The Best Furry Friends for Kids: 9 Options Perfect for Families

What animal is best for your kid? What pets did you have growing up? Our staff did a lot of research to come up with this list but it's dependent on where you live, the space you have available and how much time your kid has to help raise this new family member. Pets absolutely improve our children's lives!

The best pets for your kids range from guinea pigs, rabbits, turtles, lizards, hamsters, fish, dogs (with parental supervision/guidance), chickens if you have room for a coop, and hedgehogs. 

Pets teach kids a number of life lessons including empathy, responsibility and help build confidence! The list won't surprise you, but we tried to narrow down the type of lizard, for example, that best suits kids.

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1. Guinea pigs

Small pets like guinea pigs are essentially small pint-sized family members. They make a great first pet for children. They do have a short lifespan of 4-8 years. It is generally recommended to provide guinea pigs with a daily vitamin C supplement, in case they are not receiving adequate amounts in their diet.

2. Rabbits

pet rabbits

Try looking for your rabbit at the humane society. Rabbits do need a significant amount of attention and you must do research on their living space. These small animals require gentle handling.

3. A turtle tells us,

"Turtles are cute but quite complicated to keep. They need to live in a specific type of environment to really thrive. Everything from the temperature to the lighting must be just right, so you have to be ready and willing to set up those conditions.

Turtles have particularly long lifespans compared to most other pets, so you might have to care for them long after your kids are off to college."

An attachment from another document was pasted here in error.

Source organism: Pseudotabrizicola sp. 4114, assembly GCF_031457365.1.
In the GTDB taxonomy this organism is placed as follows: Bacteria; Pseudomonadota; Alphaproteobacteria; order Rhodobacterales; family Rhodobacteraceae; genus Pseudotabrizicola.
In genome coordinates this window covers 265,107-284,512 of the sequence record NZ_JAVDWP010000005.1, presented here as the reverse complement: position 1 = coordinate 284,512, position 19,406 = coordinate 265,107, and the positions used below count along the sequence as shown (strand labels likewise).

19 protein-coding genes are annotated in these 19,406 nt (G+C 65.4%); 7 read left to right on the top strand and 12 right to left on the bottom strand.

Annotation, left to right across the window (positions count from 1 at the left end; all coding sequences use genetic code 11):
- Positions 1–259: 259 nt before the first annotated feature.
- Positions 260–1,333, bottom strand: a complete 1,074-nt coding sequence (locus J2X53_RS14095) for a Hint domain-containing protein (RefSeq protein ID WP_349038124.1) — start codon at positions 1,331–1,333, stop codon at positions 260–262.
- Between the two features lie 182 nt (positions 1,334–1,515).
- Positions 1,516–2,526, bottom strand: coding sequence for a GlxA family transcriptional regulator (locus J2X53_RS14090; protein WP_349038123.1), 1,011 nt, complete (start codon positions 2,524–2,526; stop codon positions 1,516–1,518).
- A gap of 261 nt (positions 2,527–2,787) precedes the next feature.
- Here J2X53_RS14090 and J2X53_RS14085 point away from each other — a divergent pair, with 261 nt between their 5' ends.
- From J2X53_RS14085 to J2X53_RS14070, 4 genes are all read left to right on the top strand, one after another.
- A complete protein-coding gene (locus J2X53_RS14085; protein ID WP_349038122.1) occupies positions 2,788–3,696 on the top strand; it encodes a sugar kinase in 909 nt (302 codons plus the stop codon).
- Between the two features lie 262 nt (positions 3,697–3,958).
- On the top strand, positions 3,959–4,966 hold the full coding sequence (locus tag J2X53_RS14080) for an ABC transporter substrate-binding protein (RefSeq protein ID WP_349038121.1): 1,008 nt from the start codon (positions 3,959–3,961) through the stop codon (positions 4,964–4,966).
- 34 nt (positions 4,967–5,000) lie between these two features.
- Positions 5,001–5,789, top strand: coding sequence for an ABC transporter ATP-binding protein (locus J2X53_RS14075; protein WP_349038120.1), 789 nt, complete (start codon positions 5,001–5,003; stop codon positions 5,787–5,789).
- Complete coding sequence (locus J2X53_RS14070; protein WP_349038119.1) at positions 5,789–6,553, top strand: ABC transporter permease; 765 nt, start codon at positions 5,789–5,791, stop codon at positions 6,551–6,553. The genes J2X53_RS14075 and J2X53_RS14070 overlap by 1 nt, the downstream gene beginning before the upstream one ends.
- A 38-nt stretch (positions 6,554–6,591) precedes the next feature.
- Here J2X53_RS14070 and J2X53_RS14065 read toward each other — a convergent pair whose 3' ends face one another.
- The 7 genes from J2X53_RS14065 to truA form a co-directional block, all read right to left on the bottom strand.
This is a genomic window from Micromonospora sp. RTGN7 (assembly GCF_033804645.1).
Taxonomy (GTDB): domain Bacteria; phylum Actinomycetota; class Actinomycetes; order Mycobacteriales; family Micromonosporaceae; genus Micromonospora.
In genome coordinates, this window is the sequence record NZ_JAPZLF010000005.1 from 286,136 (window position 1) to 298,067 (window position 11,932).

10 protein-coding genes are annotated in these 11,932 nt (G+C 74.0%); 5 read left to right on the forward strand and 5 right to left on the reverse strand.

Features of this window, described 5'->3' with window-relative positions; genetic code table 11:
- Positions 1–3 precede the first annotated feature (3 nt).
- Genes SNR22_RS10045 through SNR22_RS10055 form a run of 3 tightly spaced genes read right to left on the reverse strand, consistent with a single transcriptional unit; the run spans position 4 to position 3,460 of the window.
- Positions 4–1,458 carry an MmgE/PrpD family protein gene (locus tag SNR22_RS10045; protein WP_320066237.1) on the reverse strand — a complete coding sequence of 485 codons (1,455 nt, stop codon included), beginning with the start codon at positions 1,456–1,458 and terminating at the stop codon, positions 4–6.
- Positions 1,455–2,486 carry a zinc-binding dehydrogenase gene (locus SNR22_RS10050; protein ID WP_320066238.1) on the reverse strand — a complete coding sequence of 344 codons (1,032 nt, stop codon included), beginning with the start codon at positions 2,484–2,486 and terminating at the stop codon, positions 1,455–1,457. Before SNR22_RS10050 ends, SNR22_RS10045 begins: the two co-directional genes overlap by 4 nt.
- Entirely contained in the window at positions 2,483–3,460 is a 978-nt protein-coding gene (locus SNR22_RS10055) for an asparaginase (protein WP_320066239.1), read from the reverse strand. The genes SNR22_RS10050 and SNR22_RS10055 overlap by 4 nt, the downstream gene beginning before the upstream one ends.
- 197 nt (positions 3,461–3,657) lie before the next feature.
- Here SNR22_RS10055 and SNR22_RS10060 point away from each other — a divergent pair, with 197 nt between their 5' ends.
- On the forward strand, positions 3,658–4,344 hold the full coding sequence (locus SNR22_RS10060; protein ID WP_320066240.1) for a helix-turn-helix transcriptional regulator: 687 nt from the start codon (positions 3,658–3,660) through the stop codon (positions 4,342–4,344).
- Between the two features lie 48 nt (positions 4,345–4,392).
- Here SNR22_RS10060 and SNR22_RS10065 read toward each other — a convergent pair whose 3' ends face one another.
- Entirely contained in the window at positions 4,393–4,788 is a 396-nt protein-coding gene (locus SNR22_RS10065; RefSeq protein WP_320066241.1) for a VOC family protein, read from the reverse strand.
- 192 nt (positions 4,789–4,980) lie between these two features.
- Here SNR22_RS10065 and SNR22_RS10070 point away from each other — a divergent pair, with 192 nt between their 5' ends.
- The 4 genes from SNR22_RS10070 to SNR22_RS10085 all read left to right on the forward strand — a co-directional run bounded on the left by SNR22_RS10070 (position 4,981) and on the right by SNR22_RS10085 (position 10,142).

Considerations: Not all states allow the sale or keeping of turtles or amphibians, according to the Centers for Disease Control and Prevention (CDC), and because of the risk for spreading germs like salmonella, you shouldn't keep a turtle if you have children under the age of five or other people with weak immune systems living in your household.

4. Lizards (Best for older children)

Bearded dragons are the best pet lizards for kids because they're very gentle, docile, and extremely easy to care for in captivity. These lizards are a fave of our staff! They'll live to about ten years old. Most lizards are solitary and not social animals.

5. Hamsters

Hamsters are a great small pet to start out with. However, just when it's time for your child to go to sleep, it's time for a hamster to wake up...

Therefore, hamsters need to be handled only with adult supervision by children under 8 years old. There are five common types of hamsters. The most common are golden or Syrian hamsters. They like to be on their own.

6. Fish

Unlike mammals, fish are cold-blooded. This means that they do not maintain constant internal body temperature; instead, their temperature is greatly influenced by their environment. Molly fish and betta fish or Siamese fighting fish are good fish for kids.

7. Dogs (With parental supervision/guidance)


This goes without saying but the parents should be the main caretakers when school and other activities interfere. A dog gives a lot of affection but requires daily work! Having a dog is a tremendous amount of responsibility but will help build a child's confidence. Do your research!

8. Chickens (Yard permitting)

Chicken Brahma

Our staff writes a lot about chickens and if you have a big enough yard for a coop then a few chickens make a wonderful pet for a child. They're relatively easy to care for and can be handled. And it'll be super fun for your kids to collect eggs every day. They also keep the yard free of insects!

9. Hedgehogs explain that hedgehogs are cute but do require maintenance and mula,

"These spiny mammals may not make cuddly pets, but they are cute, friendly, and relatively long-lived, with a lifespan of five to seven years. And if hedgehogs are handled while still young, they will grow to be social with your child. A downside is that you might find yourself spending more money caring for them."

Good luck with your research!

What pets did you have growing up? What did you and your child decide to bring home? Leave a comment below!

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